11. It’s simple Jim - a commercial truck owner, registering as an RV, is avoiding the taxes for a commercial truck and possibly the need for a CDL. The misuse of the RV registration throws doubt on all of us driving full sized trucks that are used as RVs for short trips. Creating suspicion about the legitimacy of our non-commercial status could lead to having to carry cases of Dr. Pepper when traveling in Texas. Here in Arizona it matters not what a privately owned truck is used for, only what it weighs. In 1969, while driving for Yellow Cab in Phoenix, I bought an agitated can of Dr. Pepper and opened it after I got back in the cab. I realized it was agitated only after I pulled the tab. Most of the can shot straight up and spread out on the headliner, raining soda evenly throughout the cab. I have not opened a Dr. Pepper in a vehicle since.
  12. If the goal is to save tire wear he’s going to need 15 more rocks.
  13. My basic road side kit is the phone number for Good Sam Roadside Assistance. The Volvo has not had easy to fix problems - two serious transmission issues (the second due to not correctly repairing the first transmission issue) and the regeneration sensor failing, causing the particulate filter to pack up and shut the truck down in the desert 125 miles north of Las Vegas. At 74 my driving skills are still good but my physical strength is diminished, so wrestling with truck repairs is not a viable idea. In fact, it's a terrible idea, as my mechanical skills are on level with those of a basset hound. It also appears that almost any repair or change requires accessing the truck' s computer. Even upgrading the headlights to Volvo''s LED bulbs required accessing the computer (expensive but excellent lighting). If you do get the LEDs from Volvo have the mechanic set the computer control so the low beam stays on when the high beam is chosen. This makes a huge difference in dark rural areas Despite the problems, I love my truck. The difficulties are all resolved and the truck will sit at 1400 rpms all day while towing. The compression braking system means I can go through the Rockies, High Sierras or the Cascades, rarely touching my air brakes. Plus, the jake brake is almost silent, so I can use it in towns without bothering the residents. The I shift transmission is smarter than me in terms of how many gears to skip and when to shift. I was initially upset that Volvo did not provide air horns but as time has gone on I've found that I use the Volvo's horn much more than I did the air horns on my former Freightliner, as I'm not worried about frightening a spooky driver. I also agree with the thoughts expressed previously in this forum that the air horn is now owned by our naton's fire departments. I probably should have simply said my emergency kit is a phone. No reception, deep poop!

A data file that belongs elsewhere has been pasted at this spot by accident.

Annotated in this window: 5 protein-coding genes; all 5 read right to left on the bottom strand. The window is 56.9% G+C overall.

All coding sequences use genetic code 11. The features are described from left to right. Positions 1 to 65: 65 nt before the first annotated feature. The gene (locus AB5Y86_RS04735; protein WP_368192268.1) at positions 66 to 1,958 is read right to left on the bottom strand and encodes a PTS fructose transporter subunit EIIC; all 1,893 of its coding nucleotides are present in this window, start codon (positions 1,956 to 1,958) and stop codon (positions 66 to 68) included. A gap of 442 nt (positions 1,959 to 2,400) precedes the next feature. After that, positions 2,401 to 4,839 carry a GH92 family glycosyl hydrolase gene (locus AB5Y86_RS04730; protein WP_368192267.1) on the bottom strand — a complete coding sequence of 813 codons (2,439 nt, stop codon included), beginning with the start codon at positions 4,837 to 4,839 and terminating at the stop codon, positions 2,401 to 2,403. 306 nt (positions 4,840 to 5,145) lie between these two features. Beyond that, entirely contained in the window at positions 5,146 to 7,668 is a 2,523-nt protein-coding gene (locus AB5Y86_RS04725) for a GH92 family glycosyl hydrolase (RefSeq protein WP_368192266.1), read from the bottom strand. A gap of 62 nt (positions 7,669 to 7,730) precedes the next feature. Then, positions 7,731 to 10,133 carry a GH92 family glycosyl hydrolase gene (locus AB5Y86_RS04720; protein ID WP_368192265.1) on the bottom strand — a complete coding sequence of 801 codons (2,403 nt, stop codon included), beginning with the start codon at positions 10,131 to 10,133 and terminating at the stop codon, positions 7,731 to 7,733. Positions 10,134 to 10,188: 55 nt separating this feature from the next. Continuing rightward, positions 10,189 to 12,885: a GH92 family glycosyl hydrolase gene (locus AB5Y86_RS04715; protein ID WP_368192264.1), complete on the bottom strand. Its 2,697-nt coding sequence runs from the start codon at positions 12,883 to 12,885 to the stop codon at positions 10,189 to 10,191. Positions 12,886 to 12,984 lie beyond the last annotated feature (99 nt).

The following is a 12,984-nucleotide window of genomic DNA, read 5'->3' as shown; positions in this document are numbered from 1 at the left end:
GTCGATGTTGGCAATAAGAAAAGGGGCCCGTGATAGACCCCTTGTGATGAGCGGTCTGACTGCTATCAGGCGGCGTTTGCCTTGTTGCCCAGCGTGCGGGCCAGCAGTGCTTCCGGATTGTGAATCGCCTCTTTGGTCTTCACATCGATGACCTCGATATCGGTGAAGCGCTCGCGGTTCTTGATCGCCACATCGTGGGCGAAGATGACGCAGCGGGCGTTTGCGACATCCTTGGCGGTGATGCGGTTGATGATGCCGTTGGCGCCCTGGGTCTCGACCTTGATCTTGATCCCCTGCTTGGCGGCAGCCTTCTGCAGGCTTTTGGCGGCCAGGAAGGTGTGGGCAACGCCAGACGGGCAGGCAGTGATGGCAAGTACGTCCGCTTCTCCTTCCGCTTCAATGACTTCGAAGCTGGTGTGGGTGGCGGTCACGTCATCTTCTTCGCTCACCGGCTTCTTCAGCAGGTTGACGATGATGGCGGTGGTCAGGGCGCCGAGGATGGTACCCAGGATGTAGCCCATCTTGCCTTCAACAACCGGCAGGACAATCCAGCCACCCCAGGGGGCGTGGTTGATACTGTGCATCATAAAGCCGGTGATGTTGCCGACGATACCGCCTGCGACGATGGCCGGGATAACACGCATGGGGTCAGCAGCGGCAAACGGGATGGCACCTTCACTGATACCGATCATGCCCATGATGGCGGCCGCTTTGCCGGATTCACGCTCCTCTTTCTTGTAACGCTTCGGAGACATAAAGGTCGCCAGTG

14. OK noteven, what is "floofy" coffee? It sounds like a Starbucks offering that might involve Hazel nut and a special coffee bean grown only in the temperate zone of Bulgaria.
  15. Congratulations on making it to retirement Gramps. I've been retired for ten years and love it. Based on my experience and observations it would be wise to renew your CDL one more time. It is an easy way to keep your options open, should you decide to do or buy something shortly after retirement. I did some part time work for my former employer after retirement, allowing us to travel to New Zealand twice and stretch out our retirement savings. Unless you have much more money than most of us, retirement expends savings fairly quickly unless previous spending patterns are quickly reduced or more money is brought in from working. You can also look on the part time job as an insurance policy should something unexpected occur. John